February 22
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YEREVAN. – At the moment, we have no legal grounds for banning the operation of the Amulsar mine. The Prime Minister of Armenia, Nikol Pashinyan, on Monday stated this on his Facebook livestream.

“But it’s also understandable that we have to take into account the [respective] concerns existing in our society,” he added, in particular. “On the other hand, we also have to take into account the concerns of the economic community of Armenia.”

Pashinyan stressed that with respect to the situation regarding the Amulsar gold mine project, they have certain signals that if they do not handle this situation correctly, it could lead to a decline in Armenia’s standing, and this will affect the interest rates on loans.

“When we say that we simply don’t allow the Amulsar mine to be exploited, a very simple question arises: If so, why do you, for example, allow the Zangezur copper and molybdenum mine to be exploited? Or the Teghut [copper and molybdenum] mine to be exploited? Do they comply with all environmental standards and don’t cause any problems?” the PM said. “Here we can have a very serious problem internationally, when it turns out that we [Armenia] are discriminating against.”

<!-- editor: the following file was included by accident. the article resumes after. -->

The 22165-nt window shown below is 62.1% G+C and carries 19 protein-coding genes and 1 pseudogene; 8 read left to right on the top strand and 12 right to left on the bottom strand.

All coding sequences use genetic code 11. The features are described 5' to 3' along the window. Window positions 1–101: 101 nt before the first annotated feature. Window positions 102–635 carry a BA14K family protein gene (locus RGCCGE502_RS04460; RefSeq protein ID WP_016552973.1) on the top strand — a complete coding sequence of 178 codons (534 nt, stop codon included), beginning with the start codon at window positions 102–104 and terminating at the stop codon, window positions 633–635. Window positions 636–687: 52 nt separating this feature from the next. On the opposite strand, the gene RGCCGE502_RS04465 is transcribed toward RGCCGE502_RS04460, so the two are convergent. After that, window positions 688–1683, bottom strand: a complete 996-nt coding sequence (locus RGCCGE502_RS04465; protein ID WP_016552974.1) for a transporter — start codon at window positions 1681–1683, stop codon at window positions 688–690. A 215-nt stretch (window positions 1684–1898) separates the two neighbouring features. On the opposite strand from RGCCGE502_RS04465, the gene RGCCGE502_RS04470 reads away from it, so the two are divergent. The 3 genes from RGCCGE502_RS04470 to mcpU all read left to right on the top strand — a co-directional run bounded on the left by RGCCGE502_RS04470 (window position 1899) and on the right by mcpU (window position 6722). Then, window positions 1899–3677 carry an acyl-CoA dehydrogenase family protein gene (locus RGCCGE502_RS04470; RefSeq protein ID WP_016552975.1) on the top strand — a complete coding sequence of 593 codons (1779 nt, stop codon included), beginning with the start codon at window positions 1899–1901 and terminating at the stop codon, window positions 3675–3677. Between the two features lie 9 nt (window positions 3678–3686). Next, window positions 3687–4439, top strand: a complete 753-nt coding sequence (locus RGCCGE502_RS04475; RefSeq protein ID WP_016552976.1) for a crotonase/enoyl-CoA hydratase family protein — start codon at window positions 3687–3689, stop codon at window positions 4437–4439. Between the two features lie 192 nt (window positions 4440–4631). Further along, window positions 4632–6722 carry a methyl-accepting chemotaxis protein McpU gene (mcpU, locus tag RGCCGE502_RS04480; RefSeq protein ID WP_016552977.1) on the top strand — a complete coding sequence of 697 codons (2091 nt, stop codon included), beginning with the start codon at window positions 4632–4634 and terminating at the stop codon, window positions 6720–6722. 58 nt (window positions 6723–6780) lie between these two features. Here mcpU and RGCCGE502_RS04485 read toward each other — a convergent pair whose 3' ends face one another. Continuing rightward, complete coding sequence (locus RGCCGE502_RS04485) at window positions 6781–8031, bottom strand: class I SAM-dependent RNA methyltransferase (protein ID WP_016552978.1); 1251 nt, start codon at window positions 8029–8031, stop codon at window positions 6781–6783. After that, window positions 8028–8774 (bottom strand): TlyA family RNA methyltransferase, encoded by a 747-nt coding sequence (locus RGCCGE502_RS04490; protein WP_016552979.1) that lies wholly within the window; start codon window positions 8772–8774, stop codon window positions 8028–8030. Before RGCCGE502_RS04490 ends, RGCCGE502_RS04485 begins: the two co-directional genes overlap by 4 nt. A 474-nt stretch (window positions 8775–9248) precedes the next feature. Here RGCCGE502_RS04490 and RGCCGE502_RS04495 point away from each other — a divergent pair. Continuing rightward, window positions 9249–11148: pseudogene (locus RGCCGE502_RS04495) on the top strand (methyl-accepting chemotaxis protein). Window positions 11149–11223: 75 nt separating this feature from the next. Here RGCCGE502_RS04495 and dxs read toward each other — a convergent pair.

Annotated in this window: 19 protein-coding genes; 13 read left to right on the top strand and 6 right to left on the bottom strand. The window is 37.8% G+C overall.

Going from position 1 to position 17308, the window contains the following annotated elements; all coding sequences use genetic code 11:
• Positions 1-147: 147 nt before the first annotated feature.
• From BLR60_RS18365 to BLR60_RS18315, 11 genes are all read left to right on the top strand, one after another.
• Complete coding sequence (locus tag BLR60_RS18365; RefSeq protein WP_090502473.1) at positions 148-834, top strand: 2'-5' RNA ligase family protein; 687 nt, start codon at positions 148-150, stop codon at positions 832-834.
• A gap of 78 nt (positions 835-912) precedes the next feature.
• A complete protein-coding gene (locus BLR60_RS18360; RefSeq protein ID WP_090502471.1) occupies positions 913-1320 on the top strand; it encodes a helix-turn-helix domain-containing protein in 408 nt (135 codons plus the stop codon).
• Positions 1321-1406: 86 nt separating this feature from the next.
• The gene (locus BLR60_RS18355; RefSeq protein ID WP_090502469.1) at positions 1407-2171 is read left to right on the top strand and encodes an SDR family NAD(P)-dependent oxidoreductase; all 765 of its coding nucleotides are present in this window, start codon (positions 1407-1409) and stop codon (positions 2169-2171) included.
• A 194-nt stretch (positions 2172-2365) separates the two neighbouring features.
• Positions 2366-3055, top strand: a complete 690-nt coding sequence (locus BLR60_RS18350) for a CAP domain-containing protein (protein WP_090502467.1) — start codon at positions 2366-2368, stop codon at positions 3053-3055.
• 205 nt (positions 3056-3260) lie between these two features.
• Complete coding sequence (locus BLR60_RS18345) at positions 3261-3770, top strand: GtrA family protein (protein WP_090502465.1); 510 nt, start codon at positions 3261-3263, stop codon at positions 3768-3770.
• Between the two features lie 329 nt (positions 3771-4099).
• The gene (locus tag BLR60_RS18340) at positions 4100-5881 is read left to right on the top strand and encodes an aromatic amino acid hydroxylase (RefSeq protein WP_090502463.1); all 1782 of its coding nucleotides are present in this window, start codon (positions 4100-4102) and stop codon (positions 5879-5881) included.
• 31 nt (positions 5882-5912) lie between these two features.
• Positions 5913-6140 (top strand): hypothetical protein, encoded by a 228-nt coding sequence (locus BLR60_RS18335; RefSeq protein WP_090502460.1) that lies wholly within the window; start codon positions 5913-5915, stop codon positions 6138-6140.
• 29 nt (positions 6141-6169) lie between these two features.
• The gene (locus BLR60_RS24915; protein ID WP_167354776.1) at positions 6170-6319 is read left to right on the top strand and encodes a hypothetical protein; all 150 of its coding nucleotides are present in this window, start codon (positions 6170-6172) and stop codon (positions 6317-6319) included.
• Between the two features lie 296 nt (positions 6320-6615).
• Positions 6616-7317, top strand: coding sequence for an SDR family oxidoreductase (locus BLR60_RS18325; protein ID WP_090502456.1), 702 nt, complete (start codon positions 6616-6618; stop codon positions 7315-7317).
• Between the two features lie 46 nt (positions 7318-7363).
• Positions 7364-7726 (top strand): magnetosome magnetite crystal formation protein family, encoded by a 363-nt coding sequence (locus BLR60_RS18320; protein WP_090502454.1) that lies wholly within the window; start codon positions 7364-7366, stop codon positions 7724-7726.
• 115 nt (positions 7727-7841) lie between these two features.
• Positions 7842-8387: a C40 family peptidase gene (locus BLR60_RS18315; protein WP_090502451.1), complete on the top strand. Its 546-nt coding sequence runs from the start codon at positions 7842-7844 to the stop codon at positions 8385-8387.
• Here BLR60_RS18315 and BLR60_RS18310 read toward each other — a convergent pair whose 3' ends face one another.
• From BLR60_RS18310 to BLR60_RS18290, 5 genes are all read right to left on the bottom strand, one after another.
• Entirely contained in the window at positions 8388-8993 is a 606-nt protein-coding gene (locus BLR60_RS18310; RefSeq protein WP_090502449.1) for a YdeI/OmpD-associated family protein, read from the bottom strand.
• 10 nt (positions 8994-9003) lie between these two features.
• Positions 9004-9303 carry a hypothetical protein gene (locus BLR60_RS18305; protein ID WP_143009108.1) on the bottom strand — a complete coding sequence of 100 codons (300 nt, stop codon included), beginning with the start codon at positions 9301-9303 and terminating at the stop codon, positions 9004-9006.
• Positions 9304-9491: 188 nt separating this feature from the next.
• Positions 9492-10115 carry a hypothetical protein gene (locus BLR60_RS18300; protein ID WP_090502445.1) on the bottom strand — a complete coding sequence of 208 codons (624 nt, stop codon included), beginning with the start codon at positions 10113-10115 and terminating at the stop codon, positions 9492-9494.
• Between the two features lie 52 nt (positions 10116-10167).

The American-British Lydian Armenia company began construction of the Amulsar gold mine in 2016, announcing it will invest more than $400 million in this project.

Environmentalists, however, have kept the roads to Amulsar closed for a long time. They oppose Amulsar’s operation, and argue that the exploitation of this gold mine will have a disastrous impact on the environment.

In 2019, the Armenian government petitioned to the ELARD consulting firm of Lebanon for an expert conclusion on Amulsar. The government announced that it will make a final decision on Amulsar’s operation only after receiving this conclusion.

Subsequently, the ELARD expert conclusion stated that environmental risks will be manageable if proper monitoring is carried out at Amulsar.

But following a recent videoconference with ELARD experts, Prime Minister Nikol Pashinyan wrote on Facebook that several new circumstances had emerged during this videoconference, and which need to be investigated and assessed.

And he instructed the Ministry of Environment to decide whether the Amulsar gold mine project needs to undergo a new Environmental Impact Assessment.

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